Bills' Brad Butler moving to right tackle (photo source)
Now that the 2009 NFL Draft is in the books and off-season player acquisition will crawl at a snail's pace, Buffalo Rumblings has begun re-examining the Buffalo Bills' revamped roster. We continue off our 'State of the Roster' series this morning with a look at the offensive tackle position. Previous installments: QB, DE.
At the end of the 2007 season, the Buffalo Bills appeared set at the tackle position for years to come. Jason Peters had just been selected to his first Pro Bowl, Langston Walker was as steady a performer as ever, and things were looking bright.
Just a year and a half later, Peters has held out, played poorly and been traded. That one move led the Bills to re-shuffle their entire offensive line - and now the tackle position looks far less settled, though still quite talented.
Buffalo did not address this position in any specific way after the Peters trade, much to the chagrin of "draft experts" everywhere. The decision leaves Buffalo with options at tackle, but after a draft class that included two first-day guard prospects, the plan at tackle became clear. It's outlined below.
STARTER: Langston Walker
Walker has been Buffalo's right tackle for two years after signing a 5-year, $25 million deal prior to the 2007 season. He is now Buffalo's highest-paid lineman; as he's also the team's best pass protector on the edge (insert the invariable "oh, crap" response here), he'll man the left side. Walker does have experience playing left tackle; he played the position sparingly in his days in Oakland, and he also got nearly two games' worth of experience on the left side in Buffalo's system last season while Peters was re-adjusting after his lengthy holdout. Walker will be fine at left tackle - he's smart, agile and a good technician. But that doesn't mean he won't need help.
STARTER: Brad Butler
I've said it before and I'll say it again: playing right guard for the past two seasons, Butler has been Buffalo's best and most consistent offensive lineman. He has, however, been playing out of position - the college right tackle (Virginia) occasionally gives up sacks to quick defensive tackles or blitzers because he's still learning inside techniques; now he won't have to. Already the Bills' best run blocker, Butler shifts his nasty demeanor to right tackle, easily his most natural position. Butler's biggest problem is staying healthy; if he can do that, the Bills may actually improve on the right side.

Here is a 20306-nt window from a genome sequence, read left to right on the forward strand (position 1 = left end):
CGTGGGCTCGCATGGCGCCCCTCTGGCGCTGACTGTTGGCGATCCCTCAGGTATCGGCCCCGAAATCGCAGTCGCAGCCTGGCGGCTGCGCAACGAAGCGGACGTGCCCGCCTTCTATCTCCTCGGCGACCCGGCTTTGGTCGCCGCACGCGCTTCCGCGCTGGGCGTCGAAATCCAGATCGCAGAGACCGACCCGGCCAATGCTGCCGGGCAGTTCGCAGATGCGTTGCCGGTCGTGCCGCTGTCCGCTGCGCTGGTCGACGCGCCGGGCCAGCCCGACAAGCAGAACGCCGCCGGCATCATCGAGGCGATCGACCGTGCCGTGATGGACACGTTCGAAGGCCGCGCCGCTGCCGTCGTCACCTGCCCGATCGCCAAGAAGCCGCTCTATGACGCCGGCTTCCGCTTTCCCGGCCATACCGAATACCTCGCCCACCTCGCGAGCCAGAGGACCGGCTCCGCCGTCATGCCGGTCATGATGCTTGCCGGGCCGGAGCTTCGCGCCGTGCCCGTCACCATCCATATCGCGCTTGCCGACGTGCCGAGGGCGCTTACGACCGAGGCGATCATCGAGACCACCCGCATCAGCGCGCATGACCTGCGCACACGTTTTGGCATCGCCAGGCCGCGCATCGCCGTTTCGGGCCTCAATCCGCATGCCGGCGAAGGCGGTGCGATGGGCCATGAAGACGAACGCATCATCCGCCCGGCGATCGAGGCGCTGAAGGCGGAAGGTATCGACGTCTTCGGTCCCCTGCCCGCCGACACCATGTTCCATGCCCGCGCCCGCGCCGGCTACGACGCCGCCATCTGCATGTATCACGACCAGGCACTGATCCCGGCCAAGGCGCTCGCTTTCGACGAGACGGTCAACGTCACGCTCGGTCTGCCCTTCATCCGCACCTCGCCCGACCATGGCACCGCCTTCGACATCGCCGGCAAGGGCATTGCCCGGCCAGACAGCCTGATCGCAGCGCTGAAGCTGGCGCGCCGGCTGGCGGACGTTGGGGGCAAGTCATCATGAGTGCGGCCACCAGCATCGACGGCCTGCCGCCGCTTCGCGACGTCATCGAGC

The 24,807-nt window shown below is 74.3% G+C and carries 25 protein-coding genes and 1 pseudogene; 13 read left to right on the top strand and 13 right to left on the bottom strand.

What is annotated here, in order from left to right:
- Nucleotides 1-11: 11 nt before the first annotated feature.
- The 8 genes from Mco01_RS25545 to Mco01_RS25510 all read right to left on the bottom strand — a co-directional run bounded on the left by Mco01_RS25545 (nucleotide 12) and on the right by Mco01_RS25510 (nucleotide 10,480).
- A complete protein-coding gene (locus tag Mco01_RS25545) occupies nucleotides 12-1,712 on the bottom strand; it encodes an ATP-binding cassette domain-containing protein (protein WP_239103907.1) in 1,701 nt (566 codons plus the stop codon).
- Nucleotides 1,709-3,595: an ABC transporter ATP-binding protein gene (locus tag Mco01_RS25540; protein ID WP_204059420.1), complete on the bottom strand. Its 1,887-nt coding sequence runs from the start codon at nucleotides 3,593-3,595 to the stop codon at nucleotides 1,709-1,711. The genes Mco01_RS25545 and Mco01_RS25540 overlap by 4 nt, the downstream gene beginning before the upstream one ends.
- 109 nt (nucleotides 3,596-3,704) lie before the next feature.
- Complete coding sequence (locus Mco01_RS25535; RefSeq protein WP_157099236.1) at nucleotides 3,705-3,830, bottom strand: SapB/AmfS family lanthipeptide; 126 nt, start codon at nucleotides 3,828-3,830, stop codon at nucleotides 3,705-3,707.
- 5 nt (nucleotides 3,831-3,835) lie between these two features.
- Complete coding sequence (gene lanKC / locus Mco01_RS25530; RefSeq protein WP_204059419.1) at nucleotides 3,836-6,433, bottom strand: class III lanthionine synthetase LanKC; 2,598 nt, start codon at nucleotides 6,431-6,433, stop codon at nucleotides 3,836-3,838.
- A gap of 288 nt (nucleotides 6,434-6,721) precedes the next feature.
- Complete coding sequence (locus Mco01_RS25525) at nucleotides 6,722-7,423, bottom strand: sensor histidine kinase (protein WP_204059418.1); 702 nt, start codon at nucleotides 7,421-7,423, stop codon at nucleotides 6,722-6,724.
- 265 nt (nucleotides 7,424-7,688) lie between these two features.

What else is there to say about this guy? He's incredibly unspectacular, but he's solid, dependable and versatile. Able to handle both tackle and both guard slots, Chambers' value can't be underestimated as a high-quality reserve on this re-tooled offensive line. He's got a sharp mind and underrated athleticism; those traits have helped the Bills' offense avoid missing a beat when various injuries have cropped up over the past two seasons. Simply because of the role he plays, Chambers may be one of Buffalo's most valuable commodities heading into the season.
Last year's seventh-round pick out of Northwestern State spent the 2008 season in the weight room and on the practice field. Rumor has it that Bell has bulked up to about 320 pounds, and he'll join Chambers in giving the Bills solid "swing tackle" depth. Though vastly inexperienced, Bell's upside is considerable, and if the Bills can find a way to work him onto the field in any capacity this year, it will go a long way in accelerating his development. Until further notice, Bell is the left tackle of the future - but he needs some time on the field.
Picked up as a street free agent last season, Scott is actually regarded pretty highly by Buffalo's coaching staff. He's got some starting experience and some versatility, but with Chambers and Bell on board, he's got some stiff competition for the "swing tackle" role. He's got an uphill climb to make the team.
Denman spent last season on Buffalo's practice squad. He's got a good frame, but not much is known about him. He's a longshot to make the team, and he's even got serious competition for a practice squad spot now.
An undrafted free agent out of Furman, Joel Bell was one of the more intriguing names available on the free agent market after the draft. Like Buffalo's other Bell, Demetrius, Joel has a lot of raw ability - but the key word is "raw." He's a project - but he's a project with elite tools. Expect him to be stashed on the practice squad this year.
Contract situations: Walker and Butler are tied up long-term; Walker has three years remaining on his deal, while Butler has four. Chambers and Bell were both signed as recently as last season as well, though the length of the deal Chambers received in March is unknown. Joel Bell received a three-year deal as a UDFA, so even he will be here for a while - if he can crack the practice squad, that is.
Yes, Jason Peters is gone. If you stack Peters against most OT depth charts in the NFL, chances are Peters would be at the top of most of them. But one trade does not kill a line's ability to function, even if the player is as uniquely talented as Peters is.
The Bills have talent and depth at the tackle position. Four are locks to make the roster; Walker and Butler will be just fine as the starting tackles. Truth be told, the line and protection schemes may be more balanced this season because Peters isn't around to leave on an island. Chambers and Bell are good depth, and the "new" Bell is an intriguing prospect to keep an eye on for future seasons. This position is in good shape. Not "great" shape. But good enough shape to field an explosive offense.